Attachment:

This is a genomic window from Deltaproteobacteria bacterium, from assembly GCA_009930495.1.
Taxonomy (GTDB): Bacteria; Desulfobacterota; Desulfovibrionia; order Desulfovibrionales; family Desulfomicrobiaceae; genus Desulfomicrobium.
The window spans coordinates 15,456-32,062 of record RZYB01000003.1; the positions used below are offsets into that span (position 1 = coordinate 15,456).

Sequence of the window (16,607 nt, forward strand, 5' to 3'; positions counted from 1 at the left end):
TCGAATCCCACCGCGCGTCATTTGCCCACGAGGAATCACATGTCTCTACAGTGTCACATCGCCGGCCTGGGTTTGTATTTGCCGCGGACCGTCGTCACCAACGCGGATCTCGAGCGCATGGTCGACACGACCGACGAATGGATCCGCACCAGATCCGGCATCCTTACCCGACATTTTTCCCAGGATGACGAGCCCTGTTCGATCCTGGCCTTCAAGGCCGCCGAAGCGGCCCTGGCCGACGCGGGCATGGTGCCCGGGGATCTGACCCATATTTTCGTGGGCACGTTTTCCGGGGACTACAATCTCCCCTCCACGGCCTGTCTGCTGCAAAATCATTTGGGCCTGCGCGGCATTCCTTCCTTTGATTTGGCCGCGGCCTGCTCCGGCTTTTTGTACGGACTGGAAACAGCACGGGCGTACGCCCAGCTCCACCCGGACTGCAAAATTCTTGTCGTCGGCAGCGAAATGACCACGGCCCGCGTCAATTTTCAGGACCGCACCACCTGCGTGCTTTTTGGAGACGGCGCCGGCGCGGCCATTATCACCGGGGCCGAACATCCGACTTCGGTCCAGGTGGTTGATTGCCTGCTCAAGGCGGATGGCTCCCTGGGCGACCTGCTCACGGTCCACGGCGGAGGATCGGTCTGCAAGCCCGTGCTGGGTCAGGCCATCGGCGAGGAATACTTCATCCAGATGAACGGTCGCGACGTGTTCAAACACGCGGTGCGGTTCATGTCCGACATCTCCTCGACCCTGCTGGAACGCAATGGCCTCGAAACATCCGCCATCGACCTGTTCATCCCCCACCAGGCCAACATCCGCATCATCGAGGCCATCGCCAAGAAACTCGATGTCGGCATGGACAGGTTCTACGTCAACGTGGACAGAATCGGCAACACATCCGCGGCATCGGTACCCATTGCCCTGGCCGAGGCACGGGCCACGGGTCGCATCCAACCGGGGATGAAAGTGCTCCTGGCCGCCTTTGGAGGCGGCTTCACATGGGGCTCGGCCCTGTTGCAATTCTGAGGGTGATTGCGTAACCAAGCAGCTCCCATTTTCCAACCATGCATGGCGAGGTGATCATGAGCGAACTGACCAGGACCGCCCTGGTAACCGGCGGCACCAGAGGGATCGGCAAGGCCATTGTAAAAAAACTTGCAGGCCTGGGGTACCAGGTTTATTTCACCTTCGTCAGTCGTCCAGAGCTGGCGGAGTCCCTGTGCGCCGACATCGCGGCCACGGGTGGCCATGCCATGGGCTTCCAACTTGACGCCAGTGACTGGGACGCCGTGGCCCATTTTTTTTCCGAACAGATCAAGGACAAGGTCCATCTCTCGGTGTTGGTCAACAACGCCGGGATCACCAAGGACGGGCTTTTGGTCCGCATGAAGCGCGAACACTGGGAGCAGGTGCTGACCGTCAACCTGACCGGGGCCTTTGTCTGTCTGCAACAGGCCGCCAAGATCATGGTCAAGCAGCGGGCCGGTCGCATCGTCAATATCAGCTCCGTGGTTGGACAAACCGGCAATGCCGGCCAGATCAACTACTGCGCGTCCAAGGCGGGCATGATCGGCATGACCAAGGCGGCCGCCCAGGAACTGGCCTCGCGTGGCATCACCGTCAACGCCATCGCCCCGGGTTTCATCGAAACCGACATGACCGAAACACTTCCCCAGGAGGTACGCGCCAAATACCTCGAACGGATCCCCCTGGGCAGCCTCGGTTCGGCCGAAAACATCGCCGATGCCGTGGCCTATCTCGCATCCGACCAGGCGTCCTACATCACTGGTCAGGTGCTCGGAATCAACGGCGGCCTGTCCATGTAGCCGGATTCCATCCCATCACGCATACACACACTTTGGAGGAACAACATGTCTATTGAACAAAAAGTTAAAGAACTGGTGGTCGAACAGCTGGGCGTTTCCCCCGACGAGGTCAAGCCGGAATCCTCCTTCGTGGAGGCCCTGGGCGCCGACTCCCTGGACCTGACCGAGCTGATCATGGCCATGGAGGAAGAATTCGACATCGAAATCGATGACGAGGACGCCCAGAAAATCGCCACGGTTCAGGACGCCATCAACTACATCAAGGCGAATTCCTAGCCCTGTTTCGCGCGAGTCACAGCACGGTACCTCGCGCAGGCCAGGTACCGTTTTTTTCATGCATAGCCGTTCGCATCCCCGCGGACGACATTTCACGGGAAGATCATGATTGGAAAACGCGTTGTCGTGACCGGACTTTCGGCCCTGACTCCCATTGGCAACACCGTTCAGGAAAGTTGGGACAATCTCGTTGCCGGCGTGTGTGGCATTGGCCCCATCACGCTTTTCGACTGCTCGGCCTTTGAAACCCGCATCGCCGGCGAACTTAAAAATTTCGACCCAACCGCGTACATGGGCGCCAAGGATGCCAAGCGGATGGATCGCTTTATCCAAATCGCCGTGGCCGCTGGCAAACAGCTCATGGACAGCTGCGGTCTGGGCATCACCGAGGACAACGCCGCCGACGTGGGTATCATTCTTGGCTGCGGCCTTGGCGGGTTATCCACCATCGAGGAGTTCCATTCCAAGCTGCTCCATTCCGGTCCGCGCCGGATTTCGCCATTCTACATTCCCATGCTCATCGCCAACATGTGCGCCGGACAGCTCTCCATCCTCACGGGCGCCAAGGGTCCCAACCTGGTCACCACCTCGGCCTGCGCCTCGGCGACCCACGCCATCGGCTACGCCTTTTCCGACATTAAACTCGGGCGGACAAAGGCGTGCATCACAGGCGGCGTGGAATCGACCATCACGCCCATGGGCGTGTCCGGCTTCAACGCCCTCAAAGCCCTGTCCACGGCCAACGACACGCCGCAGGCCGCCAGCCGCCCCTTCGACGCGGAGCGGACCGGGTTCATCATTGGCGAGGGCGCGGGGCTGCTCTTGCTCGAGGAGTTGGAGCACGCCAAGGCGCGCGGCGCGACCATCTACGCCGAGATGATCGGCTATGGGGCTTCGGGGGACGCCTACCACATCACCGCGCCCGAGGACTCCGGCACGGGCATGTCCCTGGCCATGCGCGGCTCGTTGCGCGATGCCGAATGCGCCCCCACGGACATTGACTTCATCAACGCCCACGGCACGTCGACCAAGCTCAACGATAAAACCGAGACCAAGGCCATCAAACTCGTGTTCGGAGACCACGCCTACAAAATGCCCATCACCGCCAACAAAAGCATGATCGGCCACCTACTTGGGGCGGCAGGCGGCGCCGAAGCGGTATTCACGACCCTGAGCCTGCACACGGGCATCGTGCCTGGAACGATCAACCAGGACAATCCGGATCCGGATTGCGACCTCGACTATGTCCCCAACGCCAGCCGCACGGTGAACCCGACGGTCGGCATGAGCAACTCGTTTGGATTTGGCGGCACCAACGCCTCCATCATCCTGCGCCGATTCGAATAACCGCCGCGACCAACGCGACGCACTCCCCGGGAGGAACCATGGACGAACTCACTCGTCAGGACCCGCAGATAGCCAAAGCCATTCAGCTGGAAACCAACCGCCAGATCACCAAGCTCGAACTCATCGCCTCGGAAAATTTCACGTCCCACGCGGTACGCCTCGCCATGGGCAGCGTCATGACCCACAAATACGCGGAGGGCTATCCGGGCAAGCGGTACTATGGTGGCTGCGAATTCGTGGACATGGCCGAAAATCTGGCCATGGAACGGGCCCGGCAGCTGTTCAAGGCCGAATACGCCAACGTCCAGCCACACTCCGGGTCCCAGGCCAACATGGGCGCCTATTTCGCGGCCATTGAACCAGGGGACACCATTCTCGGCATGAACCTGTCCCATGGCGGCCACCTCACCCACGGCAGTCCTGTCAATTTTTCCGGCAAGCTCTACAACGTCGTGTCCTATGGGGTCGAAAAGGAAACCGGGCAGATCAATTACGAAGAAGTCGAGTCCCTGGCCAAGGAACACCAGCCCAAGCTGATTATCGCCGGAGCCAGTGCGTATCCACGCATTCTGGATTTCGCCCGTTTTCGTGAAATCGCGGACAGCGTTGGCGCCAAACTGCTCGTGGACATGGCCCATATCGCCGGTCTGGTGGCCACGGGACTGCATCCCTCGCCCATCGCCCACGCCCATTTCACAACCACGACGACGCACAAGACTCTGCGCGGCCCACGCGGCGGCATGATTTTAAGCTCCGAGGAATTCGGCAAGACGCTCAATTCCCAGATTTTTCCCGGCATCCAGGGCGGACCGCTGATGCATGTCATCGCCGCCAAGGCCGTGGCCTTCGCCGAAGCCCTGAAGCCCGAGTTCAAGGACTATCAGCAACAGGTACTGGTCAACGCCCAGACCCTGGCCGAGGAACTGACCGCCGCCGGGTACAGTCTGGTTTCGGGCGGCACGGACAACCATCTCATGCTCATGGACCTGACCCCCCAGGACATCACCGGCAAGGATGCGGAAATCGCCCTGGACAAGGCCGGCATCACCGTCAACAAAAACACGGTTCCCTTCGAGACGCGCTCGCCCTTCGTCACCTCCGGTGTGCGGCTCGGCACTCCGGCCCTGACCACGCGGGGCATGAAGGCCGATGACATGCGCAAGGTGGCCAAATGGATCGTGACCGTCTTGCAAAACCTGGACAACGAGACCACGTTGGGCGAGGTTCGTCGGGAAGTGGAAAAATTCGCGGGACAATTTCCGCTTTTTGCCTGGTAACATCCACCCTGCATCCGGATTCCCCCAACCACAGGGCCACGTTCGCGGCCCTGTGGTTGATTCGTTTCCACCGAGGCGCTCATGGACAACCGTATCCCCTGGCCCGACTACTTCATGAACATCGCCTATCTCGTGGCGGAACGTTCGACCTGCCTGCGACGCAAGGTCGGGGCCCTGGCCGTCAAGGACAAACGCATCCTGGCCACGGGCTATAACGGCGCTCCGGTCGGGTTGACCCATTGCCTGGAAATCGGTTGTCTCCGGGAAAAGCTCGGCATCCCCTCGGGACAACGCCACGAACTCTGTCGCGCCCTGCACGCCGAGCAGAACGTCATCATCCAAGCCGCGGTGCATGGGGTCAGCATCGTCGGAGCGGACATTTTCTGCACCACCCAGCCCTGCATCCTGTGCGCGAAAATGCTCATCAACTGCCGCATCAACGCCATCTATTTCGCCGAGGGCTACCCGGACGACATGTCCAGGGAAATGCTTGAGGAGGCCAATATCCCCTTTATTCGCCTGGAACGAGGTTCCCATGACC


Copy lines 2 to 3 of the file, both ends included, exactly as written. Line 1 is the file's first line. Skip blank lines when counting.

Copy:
Taxonomy (GTDB): Bacteria; Desulfobacterota; Desulfovibrionia; order Desulfovibrionales; family Desulfomicrobiaceae; genus Desulfomicrobium.
The window spans coordinates 15,456-32,062 of record RZYB01000003.1; the positions used below are offsets into that span (position 1 = coordinate 15,456).